Research Papers in Physics and Astronomy


Date of this Version

January 1993


Published in Radiation Protection Dosimetry 47 (1993), 65–68. Copyright © 1993 Nuclear Technology Publishing; published by Oxford University Press. Used by permission.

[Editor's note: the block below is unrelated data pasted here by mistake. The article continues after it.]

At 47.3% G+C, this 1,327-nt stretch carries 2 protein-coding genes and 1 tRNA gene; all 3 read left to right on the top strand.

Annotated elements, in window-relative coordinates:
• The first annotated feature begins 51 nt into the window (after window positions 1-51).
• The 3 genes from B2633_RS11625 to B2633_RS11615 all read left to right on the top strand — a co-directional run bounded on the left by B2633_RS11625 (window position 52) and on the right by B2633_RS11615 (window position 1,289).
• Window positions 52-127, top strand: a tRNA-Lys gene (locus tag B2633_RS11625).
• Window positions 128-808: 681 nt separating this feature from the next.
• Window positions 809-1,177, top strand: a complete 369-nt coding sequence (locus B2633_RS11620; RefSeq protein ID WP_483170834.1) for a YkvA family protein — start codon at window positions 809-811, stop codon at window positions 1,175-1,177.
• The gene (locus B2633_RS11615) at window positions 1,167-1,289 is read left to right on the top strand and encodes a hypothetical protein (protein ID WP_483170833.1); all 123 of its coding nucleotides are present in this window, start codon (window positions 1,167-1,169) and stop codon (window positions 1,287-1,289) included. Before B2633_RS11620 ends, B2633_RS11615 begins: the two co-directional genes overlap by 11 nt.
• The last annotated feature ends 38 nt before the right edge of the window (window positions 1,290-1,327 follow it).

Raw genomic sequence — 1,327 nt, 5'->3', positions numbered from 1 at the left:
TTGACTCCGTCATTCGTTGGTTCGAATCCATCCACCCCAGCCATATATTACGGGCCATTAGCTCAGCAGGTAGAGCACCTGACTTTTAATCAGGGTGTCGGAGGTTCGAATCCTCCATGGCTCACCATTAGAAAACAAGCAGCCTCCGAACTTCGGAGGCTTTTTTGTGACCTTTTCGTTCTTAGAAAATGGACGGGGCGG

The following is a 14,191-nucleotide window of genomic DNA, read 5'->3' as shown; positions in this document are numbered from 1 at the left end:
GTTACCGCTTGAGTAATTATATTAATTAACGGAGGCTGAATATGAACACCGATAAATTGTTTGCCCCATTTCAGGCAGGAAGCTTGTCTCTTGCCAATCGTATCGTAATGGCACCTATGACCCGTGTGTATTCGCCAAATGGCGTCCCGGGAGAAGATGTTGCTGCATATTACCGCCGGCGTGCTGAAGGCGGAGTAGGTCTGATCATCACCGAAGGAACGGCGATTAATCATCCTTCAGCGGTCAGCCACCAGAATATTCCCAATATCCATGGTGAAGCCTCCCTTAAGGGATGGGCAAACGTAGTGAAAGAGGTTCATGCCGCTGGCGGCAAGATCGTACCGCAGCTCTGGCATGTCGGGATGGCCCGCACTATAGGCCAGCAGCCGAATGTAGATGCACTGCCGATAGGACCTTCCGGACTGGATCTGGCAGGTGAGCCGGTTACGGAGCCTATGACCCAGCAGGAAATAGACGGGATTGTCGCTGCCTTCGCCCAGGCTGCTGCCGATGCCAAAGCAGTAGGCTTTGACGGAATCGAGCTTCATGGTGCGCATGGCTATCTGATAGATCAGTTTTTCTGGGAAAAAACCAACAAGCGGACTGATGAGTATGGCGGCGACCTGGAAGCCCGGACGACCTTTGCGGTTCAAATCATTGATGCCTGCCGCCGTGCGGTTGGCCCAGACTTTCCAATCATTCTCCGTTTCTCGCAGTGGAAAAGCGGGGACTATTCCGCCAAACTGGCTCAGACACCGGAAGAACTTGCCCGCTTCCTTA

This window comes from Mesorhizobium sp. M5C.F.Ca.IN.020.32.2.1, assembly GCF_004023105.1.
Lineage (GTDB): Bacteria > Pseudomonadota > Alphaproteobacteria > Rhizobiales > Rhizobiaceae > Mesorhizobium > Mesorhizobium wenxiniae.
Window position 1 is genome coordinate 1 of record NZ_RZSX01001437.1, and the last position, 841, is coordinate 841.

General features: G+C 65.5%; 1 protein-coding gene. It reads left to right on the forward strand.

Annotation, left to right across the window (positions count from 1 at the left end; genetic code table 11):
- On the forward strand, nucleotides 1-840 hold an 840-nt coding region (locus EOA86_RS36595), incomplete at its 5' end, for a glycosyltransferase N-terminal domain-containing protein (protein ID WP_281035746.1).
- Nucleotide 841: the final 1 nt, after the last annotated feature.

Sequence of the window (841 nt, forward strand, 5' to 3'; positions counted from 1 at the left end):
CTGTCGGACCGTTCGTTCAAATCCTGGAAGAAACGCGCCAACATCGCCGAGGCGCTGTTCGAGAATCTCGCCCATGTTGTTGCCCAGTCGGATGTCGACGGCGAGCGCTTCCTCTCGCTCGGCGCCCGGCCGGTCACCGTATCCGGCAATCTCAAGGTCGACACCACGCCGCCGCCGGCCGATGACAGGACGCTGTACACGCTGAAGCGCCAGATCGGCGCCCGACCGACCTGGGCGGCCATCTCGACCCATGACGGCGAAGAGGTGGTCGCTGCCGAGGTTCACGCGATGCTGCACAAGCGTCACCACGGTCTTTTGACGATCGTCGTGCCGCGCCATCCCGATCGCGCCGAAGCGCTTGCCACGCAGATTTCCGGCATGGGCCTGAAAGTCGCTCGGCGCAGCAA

Many condensed matter dosimeters and detectors respond to the perspectives of track physics, a parametric model which relates their response to gamma rays to their response to heavy ions through the radial distribution of dose about a heavy ion’s path. Most dosimeters are treated as 1-hit detectors, a classification which includes emulsions, scintillators, TLDs, the Fricke dosimeter, alanine, and some biological substances: enzymes and Eschericia coli, among others. We have discovered many hit detectors. An extended model describes the killing, transformation, and mutation of biological cells after gamma and heavy ion irradiation. A detector is treated as a black box, in which the only relevant information is the nature of the incident radiation and the output response, although, at times, it is convenient to imagine some simple structure. Because the model is parametric it can be global, applying to many detectors. Once a set of numerical parameters is extracted from experimental findings, the equations of the model predict response to all radiation fields whose photon-particle energy spectrum is known. Finally, parameters of the model serve as a test of the validity of mechanistic theories, for these parameters summarize detector response to all ionizing radiations.

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